YashicaFX2 wrote in post #16269599
Eight pages and still going. Can't we all just get along. RIP, RK.
Eight pages? I remember a similar thread on crop and full frame (or one of those 'this' vs. 'that' topics) that generated more than 600 replies.
So then one has to wonder, if the answer is so definitively simple as "better camera yields better IQ/sharper results," then why all the interminable fuss?
Should not the OP's question been conclusively answered within the first few responses?
After all, we're talking technical, not art, creativity, or even skill.
Well, for one thing, as I pointed out in my last post, how viewers perceive and value sharpness and other measurable factors can differ.
And the differences might not just be subjectively perceived. High-end lenses from different manufacturers might all exhibit exceptional MTF charts, for example, but nevertheless produce images with different characteristics. Which characteristic is better is a matter of subjective preference.
And then there is the oft-discussed bokeh, the aesthetic quality of the photograph's out-of-focus area, which is 100 percent subjective. Yet, it's often treated like a 'technical' issue.
As iamascientist noted, "This whole thinking of 'photog a is better then photog b, but if photog b is given a better camera then photog a, then photog b technically has the better pictures'"
No one has even hinted at this? Are we sure about that?
Well, what has definitely been hinted at is that the same photographer (thus obviously maintaining the same creative level and skill set) will always benefit from using more expensive gear, because more expensive gear guarantees better image quality, and image quality (with all else the same) is always a decisive factor.
But yes, this is all just 'technical talk' in a gear-oriented forum, so let it run wild without interruption.
Here's the problem. Unless someone is seeking a specific answer to a problem that might require a technically based solution, then the value of these discussions (not just this thread specifically!) becomes a bit suspect. This is not to say, by any means, that such topics should be avoided or worse yet, censored.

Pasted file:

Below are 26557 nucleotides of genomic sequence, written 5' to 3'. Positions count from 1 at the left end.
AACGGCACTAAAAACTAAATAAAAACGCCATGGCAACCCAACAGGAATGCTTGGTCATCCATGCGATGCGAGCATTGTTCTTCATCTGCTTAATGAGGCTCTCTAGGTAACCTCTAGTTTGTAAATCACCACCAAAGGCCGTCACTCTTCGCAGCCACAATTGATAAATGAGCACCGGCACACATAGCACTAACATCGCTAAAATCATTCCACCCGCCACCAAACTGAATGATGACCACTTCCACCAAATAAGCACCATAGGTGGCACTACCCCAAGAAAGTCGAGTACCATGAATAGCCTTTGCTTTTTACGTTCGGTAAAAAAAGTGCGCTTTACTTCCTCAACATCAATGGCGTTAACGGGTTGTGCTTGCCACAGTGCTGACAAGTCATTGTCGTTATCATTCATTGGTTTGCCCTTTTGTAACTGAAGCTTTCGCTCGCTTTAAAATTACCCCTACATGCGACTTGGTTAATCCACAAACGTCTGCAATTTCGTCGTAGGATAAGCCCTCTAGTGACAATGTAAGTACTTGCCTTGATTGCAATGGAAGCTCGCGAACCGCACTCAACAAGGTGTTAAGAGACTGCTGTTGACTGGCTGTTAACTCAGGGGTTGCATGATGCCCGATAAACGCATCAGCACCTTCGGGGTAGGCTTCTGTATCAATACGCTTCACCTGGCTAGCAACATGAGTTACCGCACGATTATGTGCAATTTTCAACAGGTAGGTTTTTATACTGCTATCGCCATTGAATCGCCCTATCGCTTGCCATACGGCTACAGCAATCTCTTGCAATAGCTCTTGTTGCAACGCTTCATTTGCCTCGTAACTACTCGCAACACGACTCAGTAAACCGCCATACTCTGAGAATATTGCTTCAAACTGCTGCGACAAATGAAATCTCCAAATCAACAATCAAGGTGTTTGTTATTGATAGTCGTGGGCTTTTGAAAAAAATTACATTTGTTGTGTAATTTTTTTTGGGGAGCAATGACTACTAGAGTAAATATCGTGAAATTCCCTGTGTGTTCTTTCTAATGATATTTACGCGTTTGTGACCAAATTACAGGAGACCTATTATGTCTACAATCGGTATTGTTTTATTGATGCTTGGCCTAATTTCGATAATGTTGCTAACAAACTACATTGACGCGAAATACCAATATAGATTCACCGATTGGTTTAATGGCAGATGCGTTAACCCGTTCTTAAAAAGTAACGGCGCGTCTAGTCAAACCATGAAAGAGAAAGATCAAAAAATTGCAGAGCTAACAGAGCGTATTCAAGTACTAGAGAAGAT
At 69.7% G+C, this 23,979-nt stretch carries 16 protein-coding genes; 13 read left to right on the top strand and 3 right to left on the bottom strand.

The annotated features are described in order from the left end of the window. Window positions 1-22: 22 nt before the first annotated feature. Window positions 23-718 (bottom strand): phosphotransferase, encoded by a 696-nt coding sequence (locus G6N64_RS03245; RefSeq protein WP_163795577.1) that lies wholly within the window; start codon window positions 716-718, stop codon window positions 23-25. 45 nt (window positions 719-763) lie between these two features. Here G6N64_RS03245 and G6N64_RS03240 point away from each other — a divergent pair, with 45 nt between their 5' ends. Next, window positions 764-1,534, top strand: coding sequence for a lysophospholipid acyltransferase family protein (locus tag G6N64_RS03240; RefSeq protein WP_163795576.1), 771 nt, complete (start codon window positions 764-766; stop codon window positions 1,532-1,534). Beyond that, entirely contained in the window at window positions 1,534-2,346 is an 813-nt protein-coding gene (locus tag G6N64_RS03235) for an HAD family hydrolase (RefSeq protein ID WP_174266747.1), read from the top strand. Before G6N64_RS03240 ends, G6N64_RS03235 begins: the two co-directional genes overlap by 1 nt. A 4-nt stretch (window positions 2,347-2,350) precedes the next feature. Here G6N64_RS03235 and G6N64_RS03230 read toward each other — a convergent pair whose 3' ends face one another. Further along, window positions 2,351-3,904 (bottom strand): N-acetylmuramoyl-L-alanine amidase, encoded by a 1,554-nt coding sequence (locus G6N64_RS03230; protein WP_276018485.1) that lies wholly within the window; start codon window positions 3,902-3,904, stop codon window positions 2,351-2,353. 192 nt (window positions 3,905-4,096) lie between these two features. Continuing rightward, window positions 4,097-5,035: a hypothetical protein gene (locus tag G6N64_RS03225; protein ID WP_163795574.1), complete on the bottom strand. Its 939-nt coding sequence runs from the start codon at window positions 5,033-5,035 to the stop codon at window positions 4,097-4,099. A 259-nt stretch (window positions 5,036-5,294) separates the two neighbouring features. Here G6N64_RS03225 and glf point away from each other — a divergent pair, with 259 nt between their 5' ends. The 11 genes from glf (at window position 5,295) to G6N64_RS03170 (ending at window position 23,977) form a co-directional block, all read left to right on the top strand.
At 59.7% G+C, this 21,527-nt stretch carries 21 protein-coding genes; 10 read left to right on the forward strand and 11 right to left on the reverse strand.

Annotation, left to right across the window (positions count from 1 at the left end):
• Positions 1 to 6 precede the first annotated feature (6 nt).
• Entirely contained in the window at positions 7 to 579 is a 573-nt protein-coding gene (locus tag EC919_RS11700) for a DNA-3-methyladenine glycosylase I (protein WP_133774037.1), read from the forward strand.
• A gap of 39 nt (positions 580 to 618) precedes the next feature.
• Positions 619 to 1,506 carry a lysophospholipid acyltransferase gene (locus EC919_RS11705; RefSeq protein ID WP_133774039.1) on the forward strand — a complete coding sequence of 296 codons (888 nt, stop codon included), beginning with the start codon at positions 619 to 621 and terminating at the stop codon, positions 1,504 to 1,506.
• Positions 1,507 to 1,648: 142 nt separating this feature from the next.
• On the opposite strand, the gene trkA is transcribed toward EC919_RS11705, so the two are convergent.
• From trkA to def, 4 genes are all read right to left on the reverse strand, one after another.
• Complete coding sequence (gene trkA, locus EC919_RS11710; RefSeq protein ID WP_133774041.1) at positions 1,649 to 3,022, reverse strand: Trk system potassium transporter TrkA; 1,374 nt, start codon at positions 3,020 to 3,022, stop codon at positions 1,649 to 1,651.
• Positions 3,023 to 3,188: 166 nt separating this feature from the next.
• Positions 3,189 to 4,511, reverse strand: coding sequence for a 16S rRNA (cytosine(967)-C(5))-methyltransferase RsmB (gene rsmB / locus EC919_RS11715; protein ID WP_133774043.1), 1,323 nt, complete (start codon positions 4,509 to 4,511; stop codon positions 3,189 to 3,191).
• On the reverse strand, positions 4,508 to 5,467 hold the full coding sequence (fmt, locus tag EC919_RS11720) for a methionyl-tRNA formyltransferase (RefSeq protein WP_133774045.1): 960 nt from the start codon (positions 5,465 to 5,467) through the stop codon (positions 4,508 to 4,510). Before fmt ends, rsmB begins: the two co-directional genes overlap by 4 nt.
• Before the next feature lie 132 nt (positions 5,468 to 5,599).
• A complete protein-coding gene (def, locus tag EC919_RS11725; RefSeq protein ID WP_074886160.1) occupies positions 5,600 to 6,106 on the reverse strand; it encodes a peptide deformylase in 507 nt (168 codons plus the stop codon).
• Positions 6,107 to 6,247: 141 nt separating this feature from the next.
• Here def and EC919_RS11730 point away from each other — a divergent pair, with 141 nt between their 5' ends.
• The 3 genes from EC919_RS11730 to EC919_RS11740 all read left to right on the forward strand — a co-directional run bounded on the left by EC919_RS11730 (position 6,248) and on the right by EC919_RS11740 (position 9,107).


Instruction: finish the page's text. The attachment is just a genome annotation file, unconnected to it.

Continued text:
But having someone, such as iamascientist, come in for a second to provide some much needed perspective should not be discouraged either. And while his remark might have been a bit aggressive for some (not me), there have been other members on this thread who have in fact noted that any differences in quality, should they even exists without benefit of 100 percent crop, would be negligible at best.
Yes, it's a deliberately compartmentalized discussion, and yes, there are a number of folks who can talk the technical with the best, yet still have great appreciation for the larger picture, so to speak.
However, discussions like this can potentially also become a monster, ones that effectively rape the soul and spirit of photography by placing disproportionate value on the technical in relation to overall photography. Interjecting a little restraint, a little refocusing on what actually matters, is thus to be encouraged, not dissuaded.
Really, a novice buying an entry level DSLR has somehow been mislead? Can they not take excellent photos with these? And why should they go mirrorless? Maybe they checked out both offerings, but preferred the feel or ergonomics of the DSLR.
That's the problem; if you set up a discussion that intentionally renounces the holistic, then important factors get marginalized or ignored altogether, rendering the overall discussion incomplete.
To be sure, for folks in the know, much of this indulgence and imbalance might matter little---they get it---they don't need to be subjected to an "it's the photographer" riot act---and hey, for some folks, these types of discussions are just fun, and that's absolutely fine. Plus, if you dig through them, you can certainly glean some instructive technical information.
But for newcomers, these discussions can be a disastrous source of disinformation and grossly skewed priority.
Whenever an OP ask a question about sharpness or image quality in general (raw, jpeg, crop, full frame, etc.), one of the first things that should be asked, especially if the OP is a novice, is what they hope to obtain through such information; what's their goal, their preferences, and so on.
Otherwise, there should be only one simple answer: The more expensive, the better the image quality. But of course, as these repeated threads constantly prove beyond a shadow of doubt, that even when confined to the gear-centric technical, it's never that simple.
Personally, I don't venture much up in the gear side of POTN, or at least, don't comment much, but sometimes, out of respect for photography, it's difficult to ignore the ludicrous without reaction.
Anyway, I'm out of this thread, but PM's always welcome.